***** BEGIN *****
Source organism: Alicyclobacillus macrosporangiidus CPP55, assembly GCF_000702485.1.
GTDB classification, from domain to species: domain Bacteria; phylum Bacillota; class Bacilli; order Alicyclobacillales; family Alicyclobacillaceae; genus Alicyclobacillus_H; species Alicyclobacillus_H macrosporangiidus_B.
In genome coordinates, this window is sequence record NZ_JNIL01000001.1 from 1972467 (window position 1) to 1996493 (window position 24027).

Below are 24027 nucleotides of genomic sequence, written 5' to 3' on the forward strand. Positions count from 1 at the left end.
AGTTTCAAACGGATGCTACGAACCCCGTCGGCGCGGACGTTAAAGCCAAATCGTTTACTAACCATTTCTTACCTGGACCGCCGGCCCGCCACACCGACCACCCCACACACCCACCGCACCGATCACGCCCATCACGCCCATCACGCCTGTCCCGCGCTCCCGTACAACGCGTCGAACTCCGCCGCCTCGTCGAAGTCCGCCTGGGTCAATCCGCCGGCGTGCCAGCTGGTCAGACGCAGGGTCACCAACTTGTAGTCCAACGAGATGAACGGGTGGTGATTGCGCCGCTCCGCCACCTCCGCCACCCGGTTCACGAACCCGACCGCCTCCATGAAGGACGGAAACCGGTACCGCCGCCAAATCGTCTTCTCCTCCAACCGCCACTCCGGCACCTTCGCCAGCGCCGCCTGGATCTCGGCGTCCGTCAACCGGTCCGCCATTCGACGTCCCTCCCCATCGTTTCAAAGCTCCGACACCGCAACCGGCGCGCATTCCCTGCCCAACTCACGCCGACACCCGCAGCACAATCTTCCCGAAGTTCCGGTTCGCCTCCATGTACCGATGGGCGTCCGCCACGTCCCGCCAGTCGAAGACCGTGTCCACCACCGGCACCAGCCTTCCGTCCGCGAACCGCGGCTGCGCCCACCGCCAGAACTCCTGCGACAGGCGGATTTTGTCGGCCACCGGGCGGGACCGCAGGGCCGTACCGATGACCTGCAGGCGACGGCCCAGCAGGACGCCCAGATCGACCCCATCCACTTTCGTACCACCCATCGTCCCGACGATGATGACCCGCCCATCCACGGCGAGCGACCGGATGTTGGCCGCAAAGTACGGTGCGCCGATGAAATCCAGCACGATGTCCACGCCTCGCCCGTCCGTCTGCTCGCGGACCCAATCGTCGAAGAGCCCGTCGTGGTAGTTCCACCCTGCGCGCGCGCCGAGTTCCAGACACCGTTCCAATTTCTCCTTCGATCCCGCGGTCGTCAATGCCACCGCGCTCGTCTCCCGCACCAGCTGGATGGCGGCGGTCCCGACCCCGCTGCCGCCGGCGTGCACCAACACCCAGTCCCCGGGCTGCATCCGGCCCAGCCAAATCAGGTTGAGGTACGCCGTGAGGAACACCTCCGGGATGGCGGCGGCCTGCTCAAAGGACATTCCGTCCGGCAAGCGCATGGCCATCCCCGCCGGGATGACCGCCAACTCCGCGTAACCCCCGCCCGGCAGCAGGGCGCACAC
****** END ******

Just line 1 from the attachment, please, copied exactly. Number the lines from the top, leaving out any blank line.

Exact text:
Source organism: Alicyclobacillus macrosporangiidus CPP55, assembly GCF_000702485.1.